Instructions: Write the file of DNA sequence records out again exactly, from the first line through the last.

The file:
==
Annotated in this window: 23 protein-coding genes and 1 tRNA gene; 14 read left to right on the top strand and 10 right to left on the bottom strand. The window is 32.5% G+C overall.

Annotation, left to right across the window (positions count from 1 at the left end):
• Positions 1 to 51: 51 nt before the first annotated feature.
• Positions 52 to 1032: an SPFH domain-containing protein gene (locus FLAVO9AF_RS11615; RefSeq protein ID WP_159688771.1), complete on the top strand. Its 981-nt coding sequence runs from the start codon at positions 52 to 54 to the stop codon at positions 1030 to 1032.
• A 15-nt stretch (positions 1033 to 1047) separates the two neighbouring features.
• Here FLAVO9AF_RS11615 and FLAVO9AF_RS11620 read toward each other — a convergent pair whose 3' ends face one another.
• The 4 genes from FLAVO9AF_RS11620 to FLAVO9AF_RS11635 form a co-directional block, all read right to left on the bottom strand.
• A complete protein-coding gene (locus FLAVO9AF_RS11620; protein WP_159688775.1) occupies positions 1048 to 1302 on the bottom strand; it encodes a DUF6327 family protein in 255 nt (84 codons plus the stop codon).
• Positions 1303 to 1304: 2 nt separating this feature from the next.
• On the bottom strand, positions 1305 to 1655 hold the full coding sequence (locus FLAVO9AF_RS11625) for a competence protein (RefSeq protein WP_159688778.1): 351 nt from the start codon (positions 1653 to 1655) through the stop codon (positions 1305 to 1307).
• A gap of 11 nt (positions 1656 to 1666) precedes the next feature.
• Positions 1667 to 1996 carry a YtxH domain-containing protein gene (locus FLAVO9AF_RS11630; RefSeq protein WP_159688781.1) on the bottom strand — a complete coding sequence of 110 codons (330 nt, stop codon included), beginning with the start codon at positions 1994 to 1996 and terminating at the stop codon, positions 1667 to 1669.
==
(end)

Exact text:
Annotated in this window: 23 protein-coding genes and 1 tRNA gene; 14 read left to right on the top strand and 10 right to left on the bottom strand. The window is 32.5% G+C overall.

Annotation, left to right across the window (positions count from 1 at the left end):
• Positions 1 to 51: 51 nt before the first annotated feature.
• Positions 52 to 1032: an SPFH domain-containing protein gene (locus FLAVO9AF_RS11615; RefSeq protein ID WP_159688771.1), complete on the top strand. Its 981-nt coding sequence runs from the start codon at positions 52 to 54 to the stop codon at positions 1030 to 1032.
• A 15-nt stretch (positions 1033 to 1047) separates the two neighbouring features.
• Here FLAVO9AF_RS11615 and FLAVO9AF_RS11620 read toward each other — a convergent pair whose 3' ends face one another.
• The 4 genes from FLAVO9AF_RS11620 to FLAVO9AF_RS11635 form a co-directional block, all read right to left on the bottom strand.
• A complete protein-coding gene (locus FLAVO9AF_RS11620; protein WP_159688775.1) occupies positions 1048 to 1302 on the bottom strand; it encodes a DUF6327 family protein in 255 nt (84 codons plus the stop codon).
• Positions 1303 to 1304: 2 nt separating this feature from the next.
• On the bottom strand, positions 1305 to 1655 hold the full coding sequence (locus FLAVO9AF_RS11625) for a competence protein (RefSeq protein WP_159688778.1): 351 nt from the start codon (positions 1653 to 1655) through the stop codon (positions 1305 to 1307).
• A gap of 11 nt (positions 1656 to 1666) precedes the next feature.
• Positions 1667 to 1996 carry a YtxH domain-containing protein gene (locus FLAVO9AF_RS11630; RefSeq protein WP_159688781.1) on the bottom strand — a complete coding sequence of 110 codons (330 nt, stop codon included), beginning with the start codon at positions 1994 to 1996 and terminating at the stop codon, positions 1667 to 1669.